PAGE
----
Marks’Standard Handbookfor Mechanical Engineers
Size: 27 MB
The evolutionary trends underlying modern engineering practice are grounded not only on the
tried and true principles and techniques of the past, but also on more recent and current
advances. Thus, in the preparation of the eleventh edition of “Marks’,” the Editors have con-
sidered the broad enterprise falling under the rubric of “Mechanical Engineering” and have
added to and/or amended the contents to include subject areas that will be of maximum utility
to the practicing engineer. That said, the Editors note that the publication of this eleventh edi-
tion has been accomplished through the combined and coordinated efforts of contributors,
readers, and the Editors.
First, we recognize, with pleasure, the input from our many contributors—past, continuing,
and those newly engaged. Their contributions have been prepared with care, and are author-
itative, informative, and concise.
Second, our readers, who are practitioners in their own wise, have found that the global
treatment of the subjects presented in the “Marks’” permits of great utility and serves as a
convenient ready reference. The reading public has had access to “Marks’” since 1916, when
Lionel S. Marks edited the first edition. This eleventh edition follows 90 years later. During
the intervening years, “Marks’” and “Handbook for Mechanical Engineers” have become syn-
onymous to a wide readership which includes mechanical engineers, engineers in the associ-
ated disciplines, and others. Our readership derives from a wide spectrum of interests, and it
appears many find the “Marks’” useful as they pursue their professional endeavors.
The Editors consider it a given that every successive edition must balance the requests to
broaden the range or depth of subject matter printed, the incorporation of new material which
will be useful to the widest possible audience, and the requirement to keep the size of the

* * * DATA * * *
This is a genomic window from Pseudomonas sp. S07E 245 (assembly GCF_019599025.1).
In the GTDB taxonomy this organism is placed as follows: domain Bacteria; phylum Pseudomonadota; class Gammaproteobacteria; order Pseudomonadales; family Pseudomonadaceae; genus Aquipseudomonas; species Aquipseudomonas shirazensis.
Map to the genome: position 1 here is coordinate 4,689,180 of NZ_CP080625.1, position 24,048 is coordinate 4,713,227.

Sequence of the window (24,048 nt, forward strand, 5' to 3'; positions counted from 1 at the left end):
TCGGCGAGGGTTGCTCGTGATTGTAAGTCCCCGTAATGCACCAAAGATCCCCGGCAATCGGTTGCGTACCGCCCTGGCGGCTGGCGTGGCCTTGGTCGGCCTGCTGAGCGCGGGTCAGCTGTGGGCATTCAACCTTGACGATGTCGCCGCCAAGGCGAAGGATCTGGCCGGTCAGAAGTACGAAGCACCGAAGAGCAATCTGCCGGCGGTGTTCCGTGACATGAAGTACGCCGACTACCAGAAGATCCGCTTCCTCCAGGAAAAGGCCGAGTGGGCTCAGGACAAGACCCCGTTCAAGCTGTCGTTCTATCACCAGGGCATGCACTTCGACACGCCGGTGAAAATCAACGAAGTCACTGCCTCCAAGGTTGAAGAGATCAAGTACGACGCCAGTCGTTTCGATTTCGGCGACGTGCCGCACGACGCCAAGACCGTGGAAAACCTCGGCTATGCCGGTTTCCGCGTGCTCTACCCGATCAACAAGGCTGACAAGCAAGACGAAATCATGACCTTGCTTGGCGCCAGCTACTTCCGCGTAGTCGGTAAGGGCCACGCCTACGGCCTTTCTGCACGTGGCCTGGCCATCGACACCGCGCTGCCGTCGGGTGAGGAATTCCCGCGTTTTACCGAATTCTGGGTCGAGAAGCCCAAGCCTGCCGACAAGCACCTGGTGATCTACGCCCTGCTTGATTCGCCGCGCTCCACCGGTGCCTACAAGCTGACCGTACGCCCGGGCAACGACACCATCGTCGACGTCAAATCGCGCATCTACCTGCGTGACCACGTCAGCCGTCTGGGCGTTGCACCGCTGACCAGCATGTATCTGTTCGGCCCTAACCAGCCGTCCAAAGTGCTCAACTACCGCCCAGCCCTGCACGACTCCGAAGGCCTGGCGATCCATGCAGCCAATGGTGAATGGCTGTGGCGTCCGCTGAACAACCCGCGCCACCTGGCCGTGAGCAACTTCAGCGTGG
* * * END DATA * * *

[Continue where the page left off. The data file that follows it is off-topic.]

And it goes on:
Handbook reasonable and manageable. We are aware that the current engineering practitioner
learns quickly that the revolutionary developments of the recent past soon become standard
practice. By the same token, it is prudent to realize that as a consequence of rapid develop-
ments, some cutting-edge technologies prove to have a short shelf life and soon are regarded
as obsolescent—if not obsolete.
The Editors are fortunate to have had, from time to time, input from readers and reviewers,
who have proffered cogent commentary and suggestions; a number are included in this edi-
tion. Indeed, the synergy between Editors, contributors, and readers has been instrumental in
the continuing usefulness of successive editions of “Marks’ Standard Handbook for
The reader will note that a considerable portion of the tabular data and running text con-
tinue to be presented in dual units; i.e., USCS and SI. The date for a projected full transition
to SI units is not yet firm, and the “Marks’” reflects that. We look to the future in that regard.
Society is in an era of information technology, as manifest by the practicing engineer’s
working tools. For example: the ubiquitous personal computer, its derivative use of software
programs of a vast variety and number, printers, computer-aided design and drawing, univer-
sal access to the Internet, and so on. It is recognized, too, that the great leaps forward which are thereby enhanced still require the engineer to exercise sound and rational judgment as to
the reliability of the solutions provided.
Last, the Handbook is ultimately the responsibility of the Editors. The utmost care has been
exercised to avoid errors, but if any inadvertently are included, the Publisher and Editors will
appreciate being so informed. Corrections will be incorporated into subsequent printings.